In Japan not to long ago Airport number 98 was put in action. The same story, a lot of airports in Japan with low traffic put very high fees on the airlines, thereby crippling and bankrupting the airlines.
Alas people will never learn as long as taxpayers hand over the money.
Gerard de Bruin
The Netherlands
EXCELLENT ARTICLE!!!
Here in southern California, the idea of an off-shore airport gets resurrected every 30 years or so. So far, it hasn't happened - and, hopefully, never will

Never mind, though. We've got the bullet train on the way...Sigh...
Wow. Where to start? Pilots using their efforts to fly fuel from berg to berg while they deplete it? Is that a "job" one should promote or wish upon another human?

Also, don't these county and city officials know that one of the major problems with airports - since they existed - is that folks move near them and then complain about the noise, forcing them to move? Residential and commercial aerotropolis: An idea so crazy it just might be crazy. Those promoting it: Reminding us that local government isn't always such great shakes.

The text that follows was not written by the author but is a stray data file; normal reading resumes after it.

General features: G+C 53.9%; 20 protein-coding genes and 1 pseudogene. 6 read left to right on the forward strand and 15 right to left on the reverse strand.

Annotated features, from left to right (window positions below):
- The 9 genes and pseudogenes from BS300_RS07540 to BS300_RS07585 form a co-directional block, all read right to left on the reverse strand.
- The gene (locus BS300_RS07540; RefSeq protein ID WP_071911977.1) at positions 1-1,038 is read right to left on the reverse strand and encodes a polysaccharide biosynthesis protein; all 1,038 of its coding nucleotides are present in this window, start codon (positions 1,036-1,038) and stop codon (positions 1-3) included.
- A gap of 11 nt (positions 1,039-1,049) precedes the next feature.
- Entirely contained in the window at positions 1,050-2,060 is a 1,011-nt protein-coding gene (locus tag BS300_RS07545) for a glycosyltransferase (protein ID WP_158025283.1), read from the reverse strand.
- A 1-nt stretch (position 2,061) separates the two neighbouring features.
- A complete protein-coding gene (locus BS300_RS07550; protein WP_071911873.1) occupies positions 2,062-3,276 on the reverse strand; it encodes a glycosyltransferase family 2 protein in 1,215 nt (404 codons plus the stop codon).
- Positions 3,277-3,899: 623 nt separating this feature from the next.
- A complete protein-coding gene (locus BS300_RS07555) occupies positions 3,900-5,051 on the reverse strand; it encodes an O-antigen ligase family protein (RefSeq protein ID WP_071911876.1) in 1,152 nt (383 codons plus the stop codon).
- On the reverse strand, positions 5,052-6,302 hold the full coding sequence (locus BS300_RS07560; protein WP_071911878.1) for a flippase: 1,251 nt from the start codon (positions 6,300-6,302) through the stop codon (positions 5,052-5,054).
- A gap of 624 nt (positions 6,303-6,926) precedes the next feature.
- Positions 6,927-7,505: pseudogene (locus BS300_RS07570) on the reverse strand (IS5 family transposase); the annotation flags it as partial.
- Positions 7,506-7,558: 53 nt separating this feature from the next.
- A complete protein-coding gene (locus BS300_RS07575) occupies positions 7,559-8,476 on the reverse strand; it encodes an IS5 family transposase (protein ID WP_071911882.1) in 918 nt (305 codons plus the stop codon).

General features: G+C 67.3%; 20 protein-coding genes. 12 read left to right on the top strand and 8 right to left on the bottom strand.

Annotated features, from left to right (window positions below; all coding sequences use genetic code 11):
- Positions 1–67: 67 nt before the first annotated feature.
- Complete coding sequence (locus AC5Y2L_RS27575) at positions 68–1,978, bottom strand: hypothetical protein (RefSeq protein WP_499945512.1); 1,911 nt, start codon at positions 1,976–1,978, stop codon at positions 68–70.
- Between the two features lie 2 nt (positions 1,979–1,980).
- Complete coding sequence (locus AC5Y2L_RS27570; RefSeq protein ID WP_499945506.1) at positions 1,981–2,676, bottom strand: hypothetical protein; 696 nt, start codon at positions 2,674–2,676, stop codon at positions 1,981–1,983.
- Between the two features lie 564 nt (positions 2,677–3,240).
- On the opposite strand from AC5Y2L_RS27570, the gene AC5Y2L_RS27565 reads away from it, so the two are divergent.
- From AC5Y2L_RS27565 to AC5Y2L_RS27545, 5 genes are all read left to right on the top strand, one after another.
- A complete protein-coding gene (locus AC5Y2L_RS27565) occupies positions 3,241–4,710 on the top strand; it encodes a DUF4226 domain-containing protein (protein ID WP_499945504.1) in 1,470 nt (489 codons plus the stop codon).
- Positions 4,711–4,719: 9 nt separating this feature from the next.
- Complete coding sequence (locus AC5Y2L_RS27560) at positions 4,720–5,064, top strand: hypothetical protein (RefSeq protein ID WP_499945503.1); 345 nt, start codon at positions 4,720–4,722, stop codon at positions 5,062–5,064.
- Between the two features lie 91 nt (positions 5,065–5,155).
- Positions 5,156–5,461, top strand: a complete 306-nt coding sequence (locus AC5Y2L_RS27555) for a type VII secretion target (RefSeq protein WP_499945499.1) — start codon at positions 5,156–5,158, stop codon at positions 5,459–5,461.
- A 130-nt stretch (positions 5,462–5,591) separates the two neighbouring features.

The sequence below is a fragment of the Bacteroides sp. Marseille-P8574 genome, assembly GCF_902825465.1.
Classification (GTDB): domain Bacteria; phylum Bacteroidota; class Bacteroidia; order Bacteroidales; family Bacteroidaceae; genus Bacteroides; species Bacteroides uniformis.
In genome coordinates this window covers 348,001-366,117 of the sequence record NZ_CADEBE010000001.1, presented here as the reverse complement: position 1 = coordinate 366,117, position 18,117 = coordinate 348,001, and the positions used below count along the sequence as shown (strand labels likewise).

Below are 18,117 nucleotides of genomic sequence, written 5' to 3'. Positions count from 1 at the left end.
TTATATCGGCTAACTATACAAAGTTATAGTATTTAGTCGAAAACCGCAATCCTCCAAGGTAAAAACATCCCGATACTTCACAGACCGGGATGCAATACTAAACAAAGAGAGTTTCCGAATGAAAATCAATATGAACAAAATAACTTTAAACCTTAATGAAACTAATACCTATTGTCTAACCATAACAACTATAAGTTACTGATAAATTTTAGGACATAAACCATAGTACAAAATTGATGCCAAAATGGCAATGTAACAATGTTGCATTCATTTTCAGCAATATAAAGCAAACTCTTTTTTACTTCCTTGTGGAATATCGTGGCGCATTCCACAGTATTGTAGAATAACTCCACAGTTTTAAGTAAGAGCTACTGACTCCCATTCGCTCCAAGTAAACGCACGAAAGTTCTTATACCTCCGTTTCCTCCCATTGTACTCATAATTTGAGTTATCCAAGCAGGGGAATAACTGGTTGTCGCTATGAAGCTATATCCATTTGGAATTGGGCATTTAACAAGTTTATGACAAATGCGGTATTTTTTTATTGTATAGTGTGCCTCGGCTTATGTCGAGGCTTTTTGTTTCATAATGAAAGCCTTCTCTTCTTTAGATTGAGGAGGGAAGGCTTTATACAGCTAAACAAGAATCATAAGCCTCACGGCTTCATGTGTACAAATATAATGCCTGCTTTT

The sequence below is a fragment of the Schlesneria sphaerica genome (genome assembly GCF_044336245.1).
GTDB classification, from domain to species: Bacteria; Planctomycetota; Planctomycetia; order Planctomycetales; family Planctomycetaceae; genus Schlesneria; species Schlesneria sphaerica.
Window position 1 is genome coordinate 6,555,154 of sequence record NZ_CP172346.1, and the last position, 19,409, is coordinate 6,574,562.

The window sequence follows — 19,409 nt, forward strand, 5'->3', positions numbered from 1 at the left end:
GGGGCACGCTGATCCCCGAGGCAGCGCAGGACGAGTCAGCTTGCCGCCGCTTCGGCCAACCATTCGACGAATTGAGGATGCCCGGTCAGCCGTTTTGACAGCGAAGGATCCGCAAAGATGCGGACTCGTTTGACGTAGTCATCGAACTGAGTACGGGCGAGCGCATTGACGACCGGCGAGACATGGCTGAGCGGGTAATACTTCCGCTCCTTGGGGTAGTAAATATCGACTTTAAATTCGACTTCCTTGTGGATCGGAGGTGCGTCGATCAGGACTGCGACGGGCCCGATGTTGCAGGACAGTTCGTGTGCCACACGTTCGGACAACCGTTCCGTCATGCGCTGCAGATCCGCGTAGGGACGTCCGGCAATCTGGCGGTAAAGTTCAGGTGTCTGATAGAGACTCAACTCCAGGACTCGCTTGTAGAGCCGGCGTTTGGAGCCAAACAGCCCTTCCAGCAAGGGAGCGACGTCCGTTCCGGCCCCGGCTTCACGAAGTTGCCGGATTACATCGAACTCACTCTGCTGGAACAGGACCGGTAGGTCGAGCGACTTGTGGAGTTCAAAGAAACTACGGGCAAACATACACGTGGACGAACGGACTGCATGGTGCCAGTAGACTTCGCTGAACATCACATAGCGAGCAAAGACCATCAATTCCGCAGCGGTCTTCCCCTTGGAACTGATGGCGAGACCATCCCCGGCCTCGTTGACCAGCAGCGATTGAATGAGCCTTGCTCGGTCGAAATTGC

Wow. Where to start? Pilots using their efforts to fly fuel from berg to berg while they deplete it? Is that a "job" one should promote or wish upon another human?

Also, don't these county and city officials know that one of the major problems with airports - since they existed - is that folks move near them and then complain about the noise, forcing them to move? Residential and commercial aerotropolis: An idea so crazy it just might be crazy. Those promoting it: Reminding us that local government isn't always such great shakes.